Confronting Your Past Will Redefine Your Future

Jordan Gross

Jordan Gross

2 mins read

“Somebody once told me the definition of hell: On my last day on this earth, the person who I became will meet the person I could have become, and those two people are total strangers.

“But somebody also once told me the definition of heaven: On my last day on this earth, the person who I became will meet the person I could have become, and those two people are identical twins.”

—Ed Mylett

It was 4am. It was dark. It was quiet. I had just walked out of a freezer full of raw meat. In a full suit and tie, rubber gloves, clipboard clenched underneath my armpit, I removed my gloves and blew warm air into my hands. I walked over to the office to enter the nightly inventory into an excel spreadsheet, and as I went to turn the knob, I realized it wouldn’t budge. I turned it again. Nothing. The only place in the world I had to be in that moment to complete my work and get a few hours of sleep before returning back at 2pm was blocked off, and I had no other way of getting in. I took a seat on the floor outside the office, I put my face in my palms, and I began to laugh uncontrollably. I don’t know if it was because of the lack of sleep or the realization of the situation, but in that moment, things could not have been clearer. I decided to quit my job as a restaurant manager at a prestigious New York City restaurant group.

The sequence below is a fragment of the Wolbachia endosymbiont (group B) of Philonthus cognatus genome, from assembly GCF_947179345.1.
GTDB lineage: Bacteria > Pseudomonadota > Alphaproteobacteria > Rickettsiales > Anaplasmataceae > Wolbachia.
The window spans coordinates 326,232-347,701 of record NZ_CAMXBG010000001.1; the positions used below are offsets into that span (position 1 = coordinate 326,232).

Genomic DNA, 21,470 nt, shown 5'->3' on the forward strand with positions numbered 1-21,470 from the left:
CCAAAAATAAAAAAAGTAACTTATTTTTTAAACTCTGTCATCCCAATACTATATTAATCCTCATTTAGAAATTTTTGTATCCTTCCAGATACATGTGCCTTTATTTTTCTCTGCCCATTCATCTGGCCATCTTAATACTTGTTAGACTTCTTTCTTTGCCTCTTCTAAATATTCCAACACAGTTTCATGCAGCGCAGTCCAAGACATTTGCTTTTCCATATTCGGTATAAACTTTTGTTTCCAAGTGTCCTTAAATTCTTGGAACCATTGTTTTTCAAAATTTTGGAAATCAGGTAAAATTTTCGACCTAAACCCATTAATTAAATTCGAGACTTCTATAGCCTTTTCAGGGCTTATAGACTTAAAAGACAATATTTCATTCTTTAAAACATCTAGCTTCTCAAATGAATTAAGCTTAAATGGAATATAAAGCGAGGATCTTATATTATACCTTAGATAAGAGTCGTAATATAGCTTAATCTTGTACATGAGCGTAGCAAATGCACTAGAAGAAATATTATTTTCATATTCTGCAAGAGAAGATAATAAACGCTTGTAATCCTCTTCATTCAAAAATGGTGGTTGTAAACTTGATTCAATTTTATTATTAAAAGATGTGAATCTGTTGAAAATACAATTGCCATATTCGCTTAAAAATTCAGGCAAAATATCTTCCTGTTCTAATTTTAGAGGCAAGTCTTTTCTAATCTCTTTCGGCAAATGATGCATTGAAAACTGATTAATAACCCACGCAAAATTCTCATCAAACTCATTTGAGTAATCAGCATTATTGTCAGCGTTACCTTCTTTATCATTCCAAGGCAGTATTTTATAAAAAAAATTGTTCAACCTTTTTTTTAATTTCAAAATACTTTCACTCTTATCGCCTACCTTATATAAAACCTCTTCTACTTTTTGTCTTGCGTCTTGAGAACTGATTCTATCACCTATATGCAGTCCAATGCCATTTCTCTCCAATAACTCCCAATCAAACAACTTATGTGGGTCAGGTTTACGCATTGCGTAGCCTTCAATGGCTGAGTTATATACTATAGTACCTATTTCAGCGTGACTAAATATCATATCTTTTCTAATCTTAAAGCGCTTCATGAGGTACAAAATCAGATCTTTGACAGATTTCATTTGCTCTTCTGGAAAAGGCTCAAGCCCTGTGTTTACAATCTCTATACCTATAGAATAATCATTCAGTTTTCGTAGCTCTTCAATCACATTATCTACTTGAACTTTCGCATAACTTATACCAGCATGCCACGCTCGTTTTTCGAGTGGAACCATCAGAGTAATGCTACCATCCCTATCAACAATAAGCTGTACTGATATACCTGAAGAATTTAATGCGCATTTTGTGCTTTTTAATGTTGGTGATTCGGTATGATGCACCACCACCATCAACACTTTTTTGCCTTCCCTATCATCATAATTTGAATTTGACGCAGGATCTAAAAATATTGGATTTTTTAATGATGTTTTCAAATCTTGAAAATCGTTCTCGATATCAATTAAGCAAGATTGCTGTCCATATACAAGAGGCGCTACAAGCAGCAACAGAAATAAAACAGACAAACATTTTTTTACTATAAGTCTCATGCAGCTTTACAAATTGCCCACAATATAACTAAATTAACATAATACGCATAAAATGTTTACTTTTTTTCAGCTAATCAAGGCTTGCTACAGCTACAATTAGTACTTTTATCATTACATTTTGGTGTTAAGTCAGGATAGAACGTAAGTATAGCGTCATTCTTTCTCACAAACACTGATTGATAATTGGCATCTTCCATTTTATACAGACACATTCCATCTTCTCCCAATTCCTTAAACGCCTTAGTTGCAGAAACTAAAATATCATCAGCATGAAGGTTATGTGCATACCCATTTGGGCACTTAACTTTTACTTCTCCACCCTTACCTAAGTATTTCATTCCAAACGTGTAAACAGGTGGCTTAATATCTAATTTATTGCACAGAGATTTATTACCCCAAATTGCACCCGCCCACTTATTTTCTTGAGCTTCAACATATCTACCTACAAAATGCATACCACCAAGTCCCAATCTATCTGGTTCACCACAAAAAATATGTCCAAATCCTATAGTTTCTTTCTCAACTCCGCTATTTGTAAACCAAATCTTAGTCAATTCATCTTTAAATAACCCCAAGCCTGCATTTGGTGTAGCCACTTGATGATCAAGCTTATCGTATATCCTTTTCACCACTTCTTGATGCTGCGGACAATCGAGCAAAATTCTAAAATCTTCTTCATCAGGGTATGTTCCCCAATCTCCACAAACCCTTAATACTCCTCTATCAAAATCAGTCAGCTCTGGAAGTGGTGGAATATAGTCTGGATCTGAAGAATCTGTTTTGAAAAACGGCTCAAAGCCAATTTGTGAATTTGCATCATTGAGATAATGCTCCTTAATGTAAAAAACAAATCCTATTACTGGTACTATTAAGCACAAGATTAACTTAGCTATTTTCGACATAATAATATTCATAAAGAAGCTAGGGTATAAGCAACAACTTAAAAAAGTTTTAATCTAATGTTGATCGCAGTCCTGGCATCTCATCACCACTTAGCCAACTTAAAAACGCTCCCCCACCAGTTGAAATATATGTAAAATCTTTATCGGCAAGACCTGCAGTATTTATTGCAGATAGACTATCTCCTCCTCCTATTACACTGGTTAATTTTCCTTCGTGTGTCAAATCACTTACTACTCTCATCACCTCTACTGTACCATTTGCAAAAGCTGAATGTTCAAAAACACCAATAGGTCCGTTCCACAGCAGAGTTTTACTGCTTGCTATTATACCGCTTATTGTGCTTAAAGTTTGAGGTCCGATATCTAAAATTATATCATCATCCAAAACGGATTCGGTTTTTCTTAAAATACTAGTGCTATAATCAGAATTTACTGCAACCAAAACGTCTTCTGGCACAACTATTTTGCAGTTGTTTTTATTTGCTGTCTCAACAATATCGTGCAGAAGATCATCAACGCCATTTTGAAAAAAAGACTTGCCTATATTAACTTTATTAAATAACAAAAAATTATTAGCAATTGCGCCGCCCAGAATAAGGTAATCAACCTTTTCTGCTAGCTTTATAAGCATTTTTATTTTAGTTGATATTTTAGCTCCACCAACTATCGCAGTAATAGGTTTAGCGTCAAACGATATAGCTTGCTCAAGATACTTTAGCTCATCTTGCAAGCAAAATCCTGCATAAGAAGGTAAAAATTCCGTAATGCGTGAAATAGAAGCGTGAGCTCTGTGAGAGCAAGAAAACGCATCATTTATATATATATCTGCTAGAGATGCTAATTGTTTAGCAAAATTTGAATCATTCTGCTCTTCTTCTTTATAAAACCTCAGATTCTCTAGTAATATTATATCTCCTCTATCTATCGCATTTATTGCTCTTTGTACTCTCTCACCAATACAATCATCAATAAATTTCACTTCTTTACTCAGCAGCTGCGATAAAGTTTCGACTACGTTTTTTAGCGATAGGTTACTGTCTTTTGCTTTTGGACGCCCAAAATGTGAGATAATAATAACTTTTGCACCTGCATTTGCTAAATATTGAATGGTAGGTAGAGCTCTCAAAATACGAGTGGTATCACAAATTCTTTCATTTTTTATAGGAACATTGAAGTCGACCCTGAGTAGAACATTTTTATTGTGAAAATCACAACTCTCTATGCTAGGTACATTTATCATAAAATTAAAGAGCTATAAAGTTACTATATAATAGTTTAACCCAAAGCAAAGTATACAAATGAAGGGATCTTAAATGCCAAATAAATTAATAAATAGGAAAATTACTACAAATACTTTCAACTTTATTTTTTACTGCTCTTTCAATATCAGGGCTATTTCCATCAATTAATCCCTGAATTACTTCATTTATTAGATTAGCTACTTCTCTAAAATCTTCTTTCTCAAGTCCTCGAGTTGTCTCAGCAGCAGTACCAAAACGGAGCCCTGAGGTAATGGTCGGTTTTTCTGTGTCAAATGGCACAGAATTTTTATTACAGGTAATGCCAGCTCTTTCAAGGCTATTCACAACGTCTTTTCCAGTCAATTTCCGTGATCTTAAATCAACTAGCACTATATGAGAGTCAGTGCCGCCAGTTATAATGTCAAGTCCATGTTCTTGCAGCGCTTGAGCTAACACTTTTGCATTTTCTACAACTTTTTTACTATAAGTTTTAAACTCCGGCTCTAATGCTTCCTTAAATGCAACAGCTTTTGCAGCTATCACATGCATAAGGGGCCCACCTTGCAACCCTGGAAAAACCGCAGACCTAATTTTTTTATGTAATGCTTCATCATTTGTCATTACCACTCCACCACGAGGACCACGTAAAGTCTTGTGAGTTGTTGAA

In every decision I make, I think about the paradox between the two people mentioned in Ed Mylett’s quote. Am I working toward the person I could become, or am I working toward a version of myself that is nowhere near the person I was meant to be? In the scenario above, I had forgotten about Ed’s definition of heaven. Until that doorknob wouldn’t move an inch, I was going through the motions, not being intentional about my beliefs, my thoughts, or my actions. When I decided to quit my job, that all changed.

What made this decision so difficult was that when considering all the logic and rationale - the advice, the financial stability, the career trajectory, the work I had already put in - staying would have been every single other person’s choice in the entire world. But it was not mine, and that’s how I knew leaving was the right choice for me.

When you do something unreasonable; when you do something different; when you do something that makes others question your sanity; that’s how you know you’re onto something. That’s when you’re living your life according to the person you could and should become.